K-State Research and Extension News
July 24, 2008
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Briefly . . . This week’s news briefs from Kansas State University Research and Extension

1)   Volunteer Together to See Family in New Light
2)   K-State ‘Got Bugs’ Service Indicates Ant, Termite Numbers Are About Average
3)   Start Now to Ban Bermuda From Fescue or Bluegrass Lawn
4)   K-State Specialist: ‘Healthful, Picture-Perfect Foods Are Winners’
5)   Clanton Takes Grand Champion at K-State’s Swine Classic


1)  Volunteer Together to See Family in New Light

MANHATTAN, Kan. – Stepping up to help others can yield unexpected benefits for volunteers, said Charlotte Shoup Olsen, a Kansas State University Research and Extension family systems specialist.

Families who volunteer to help others often begin to see each other in a new light, she said. Seeing parents and siblings in a helping mode can prompt a comment such as “I didn’t know my Dad could do that.”

Working together as a family also can nurture respect for each person and his or her abilities, as well as for the family as a unit and for the larger, more diverse world, Olsen said.

Families who would like to volunteer as a family might begin by working at a community food bank, participating in a local fund raiser or benefit, or offering to help a neighbor who is unable to do errands or yard work, Olsen said.

More information on volunteer opportunities in the community is available at county and district K-State Research and Extension offices, Chambers of Commerce, and school and community organizations.


2) K-State ‘Got Bugs’ Service Indicates Ant, Termite Numbers Are About Average

MANHATTAN, Kan. – Several recent media reports have indicated that Kansas is having a bigger problem than usual with this year’s number of ants and termites. But, that’s not necessarily true, according to two Kansas State University entomologists.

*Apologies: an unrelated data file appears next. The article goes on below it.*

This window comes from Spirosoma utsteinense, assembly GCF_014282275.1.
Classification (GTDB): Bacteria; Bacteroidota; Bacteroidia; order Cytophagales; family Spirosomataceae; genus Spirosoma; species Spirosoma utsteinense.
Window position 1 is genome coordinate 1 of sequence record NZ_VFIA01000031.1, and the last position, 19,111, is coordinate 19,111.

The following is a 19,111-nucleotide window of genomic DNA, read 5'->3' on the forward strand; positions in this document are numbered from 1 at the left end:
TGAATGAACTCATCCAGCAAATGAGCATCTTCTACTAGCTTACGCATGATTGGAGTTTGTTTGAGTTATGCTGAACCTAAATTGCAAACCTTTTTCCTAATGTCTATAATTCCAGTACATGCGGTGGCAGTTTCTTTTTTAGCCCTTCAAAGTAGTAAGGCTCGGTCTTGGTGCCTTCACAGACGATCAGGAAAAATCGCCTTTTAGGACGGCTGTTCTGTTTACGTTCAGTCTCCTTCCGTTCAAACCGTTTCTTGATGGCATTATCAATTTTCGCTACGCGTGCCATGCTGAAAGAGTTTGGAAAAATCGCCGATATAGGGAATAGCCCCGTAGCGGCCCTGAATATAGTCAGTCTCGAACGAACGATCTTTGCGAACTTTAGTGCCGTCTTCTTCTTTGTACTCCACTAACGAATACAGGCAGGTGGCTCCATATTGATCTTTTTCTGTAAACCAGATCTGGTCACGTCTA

“We haven’t received an inordinate number of calls this year,” said Holly Davis, who runs the K-State Insect Diagnostics Lab. The lab offers a service for all Kansans. It provides the identification of and information about any bug (i.e., “arthropod” in scientific language) submitted.

In fact, Davis and her colleague Jeff Whitworth, a K-State Research and Extension entomologist, have studied the number of samples sent so far to the lab this year and compared them with those submitted over the past six years.

As of July 10, 2008, the lab had received three ant samples – the lowest number in six years. It also had received six termite samples, which is about average.

In years past, the number of samples submitted to the lab has been a fairly good barometer of insect activity in the state, the scientists said. So, this year’s submissions to-date suggest that ant and termite infestations probably are no greater than usual.

Kansans interested in having an insect identified can get help from their county or district K-State Research and Extension office. For a more direct approach, they can either send a photo of the insect by e-mail to GotBugs@ksu.edu or mail the specimen to: Insect Diagnostician, 123 Waters Hall, Manhattan, KS., 66506.

More information about K-State’s Department of Entomology and the K-State Insect Diagnostics Lab is available on the Web at http://www.entomology.ksu.edu/.


3) Start Now to Ban Bermuda From Fescue or Bluegrass Lawn

MANHATTAN, Kan. – July is the best time to start controlling bermudagrass that has invaded a tall fescue or Kentucky bluegrass lawn.

The herbicide Kansas State University recommends for the job is nonselective. That means it will kill the fescue or bluegrass, too, said Ward Upham, K-State Research and Extension horticulturist.

Called glyphosate, the herbicide is readily available under such trade names as Round-Up, Kleen-up, Killzall and Kleeraway It requires at least two applications to achieve complete bermuda control.

“But, if you spray in July and then a month later in August, you’ll still have time to get ready to reseed the treated areas in September – the No. 1 time around here to plant fescue or bluegrass,” he said.

Upham was part of the K-State research team whose field trials led to this recommendation. They applied a 2 percent solution of glyphosate on a bermudagrass plot that was more than 15 years old. They sprayed in mid-July and again in mid-August. More than a year later, the plot still had no bermuda.